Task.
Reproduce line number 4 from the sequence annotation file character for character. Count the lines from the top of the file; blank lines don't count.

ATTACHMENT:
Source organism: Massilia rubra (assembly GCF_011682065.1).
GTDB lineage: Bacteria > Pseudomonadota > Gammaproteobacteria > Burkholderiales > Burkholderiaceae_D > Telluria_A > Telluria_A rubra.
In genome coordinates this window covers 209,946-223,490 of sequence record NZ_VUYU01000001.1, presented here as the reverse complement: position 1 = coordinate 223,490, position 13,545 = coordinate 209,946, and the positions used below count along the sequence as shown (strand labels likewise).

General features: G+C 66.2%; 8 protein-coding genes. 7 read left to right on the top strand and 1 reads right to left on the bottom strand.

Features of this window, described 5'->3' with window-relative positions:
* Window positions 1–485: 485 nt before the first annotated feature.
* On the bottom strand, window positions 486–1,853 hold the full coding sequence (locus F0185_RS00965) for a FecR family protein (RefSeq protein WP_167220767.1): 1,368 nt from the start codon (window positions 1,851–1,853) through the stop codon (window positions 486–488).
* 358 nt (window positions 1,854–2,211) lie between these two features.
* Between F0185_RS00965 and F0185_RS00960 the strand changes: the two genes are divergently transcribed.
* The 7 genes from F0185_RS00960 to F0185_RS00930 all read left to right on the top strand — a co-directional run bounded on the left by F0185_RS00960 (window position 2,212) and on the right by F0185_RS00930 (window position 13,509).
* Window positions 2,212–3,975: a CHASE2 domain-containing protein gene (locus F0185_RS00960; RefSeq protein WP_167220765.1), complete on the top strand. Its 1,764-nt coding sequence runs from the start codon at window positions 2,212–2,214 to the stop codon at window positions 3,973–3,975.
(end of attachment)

General features: G+C 66.2%; 8 protein-coding genes. 7 read left to right on the top strand and 1 reads right to left on the bottom strand.